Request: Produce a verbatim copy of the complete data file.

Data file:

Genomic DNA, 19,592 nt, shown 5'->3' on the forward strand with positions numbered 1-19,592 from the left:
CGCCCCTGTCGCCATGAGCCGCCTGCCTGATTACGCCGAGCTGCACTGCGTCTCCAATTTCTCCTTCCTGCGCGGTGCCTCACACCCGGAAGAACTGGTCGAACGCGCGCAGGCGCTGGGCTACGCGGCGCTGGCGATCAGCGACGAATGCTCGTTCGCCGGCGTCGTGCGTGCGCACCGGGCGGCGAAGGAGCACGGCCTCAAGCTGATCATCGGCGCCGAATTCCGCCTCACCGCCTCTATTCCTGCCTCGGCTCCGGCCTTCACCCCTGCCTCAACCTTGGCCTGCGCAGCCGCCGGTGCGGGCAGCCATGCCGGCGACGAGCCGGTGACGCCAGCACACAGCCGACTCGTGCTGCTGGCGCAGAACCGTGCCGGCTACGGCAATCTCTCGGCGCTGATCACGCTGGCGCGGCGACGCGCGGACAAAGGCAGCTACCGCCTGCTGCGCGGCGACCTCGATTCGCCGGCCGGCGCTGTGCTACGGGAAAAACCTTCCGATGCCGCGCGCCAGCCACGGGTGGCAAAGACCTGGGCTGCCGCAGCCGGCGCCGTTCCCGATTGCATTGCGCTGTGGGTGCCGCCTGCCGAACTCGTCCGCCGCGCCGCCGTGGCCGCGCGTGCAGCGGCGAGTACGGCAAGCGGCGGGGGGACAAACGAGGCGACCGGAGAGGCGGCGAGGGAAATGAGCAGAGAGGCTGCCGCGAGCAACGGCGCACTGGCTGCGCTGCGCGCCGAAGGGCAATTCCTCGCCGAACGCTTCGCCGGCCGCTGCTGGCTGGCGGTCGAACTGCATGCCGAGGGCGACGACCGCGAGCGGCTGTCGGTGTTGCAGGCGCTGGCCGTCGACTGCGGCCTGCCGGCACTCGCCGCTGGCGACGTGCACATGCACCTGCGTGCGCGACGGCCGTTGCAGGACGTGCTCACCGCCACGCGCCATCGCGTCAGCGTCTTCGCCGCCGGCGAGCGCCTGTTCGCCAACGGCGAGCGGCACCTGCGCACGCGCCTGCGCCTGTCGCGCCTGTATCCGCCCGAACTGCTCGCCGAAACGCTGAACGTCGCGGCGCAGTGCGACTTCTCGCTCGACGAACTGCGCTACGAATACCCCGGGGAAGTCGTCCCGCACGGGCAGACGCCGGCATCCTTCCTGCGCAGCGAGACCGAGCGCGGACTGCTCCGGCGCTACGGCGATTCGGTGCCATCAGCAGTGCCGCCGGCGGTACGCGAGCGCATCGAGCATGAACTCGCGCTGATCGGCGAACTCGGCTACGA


Genomic DNA, 19,592 nt, shown 5'->3' on the forward strand with positions numbered 1-19,592 from the left:
CGCCCCTGTCGCCATGAGCCGCCTGCCTGATTACGCCGAGCTGCACTGCGTCTCCAATTTCTCCTTCCTGCGCGGTGCCTCACACCCGGAAGAACTGGTCGAACGCGCGCAGGCGCTGGGCTACGCGGCGCTGGCGATCAGCGACGAATGCTCGTTCGCCGGCGTCGTGCGTGCGCACCGGGCGGCGAAGGAGCACGGCCTCAAGCTGATCATCGGCGCCGAATTCCGCCTCACCGCCTCTATTCCTGCCTCGGCTCCGGCCTTCACCCCTGCCTCAACCTTGGCCTGCGCAGCCGCCGGTGCGGGCAGCCATGCCGGCGACGAGCCGGTGACGCCAGCACACAGCCGACTCGTGCTGCTGGCGCAGAACCGTGCCGGCTACGGCAATCTCTCGGCGCTGATCACGCTGGCGCGGCGACGCGCGGACAAAGGCAGCTACCGCCTGCTGCGCGGCGACCTCGATTCGCCGGCCGGCGCTGTGCTACGGGAAAAACCTTCCGATGCCGCGCGCCAGCCACGGGTGGCAAAGACCTGGGCTGCCGCAGCCGGCGCCGTTCCCGATTGCATTGCGCTGTGGGTGCCGCCTGCCGAACTCGTCCGCCGCGCCGCCGTGGCCGCGCGTGCAGCGGCGAGTACGGCAAGCGGCGGGGGGACAAACGAGGCGACCGGAGAGGCGGCGAGGGAAATGAGCAGAGAGGCTGCCGCGAGCAACGGCGCACTGGCTGCGCTGCGCGCCGAAGGGCAATTCCTCGCCGAACGCTTCGCCGGCCGCTGCTGGCTGGCGGTCGAACTGCATGCCGAGGGCGACGACCGCGAGCGGCTGTCGGTGTTGCAGGCGCTGGCCGTCGACTGCGGCCTGCCGGCACTCGCCGCTGGCGACGTGCACATGCACCTGCGTGCGCGACGGCCGTTGCAGGACGTGCTCACCGCCACGCGCCATCGCGTCAGCGTCTTCGCCGCCGGCGAGCGCCTGTTCGCCAACGGCGAGCGGCACCTGCGCACGCGCCTGCGCCTGTCGCGCCTGTATCCGCCCGAACTGCTCGCCGAAACGCTGAACGTCGCGGCGCAGTGCGACTTCTCGCTCGACGAACTGCGCTACGAATACCCCGGGGAAGTCGTCCCGCACGGGCAGACGCCGGCATCCTTCCTGCGCAGCGAGACCGAGCGCGGACTGCTCCGGCGCTACGGCGATTCGGTGCCATCAGCAGTGCCGCCGGCGGTACGCGAGCGCATCGAGCATGAACTCGCGCTGATCGGCGAACTCGGCTACGA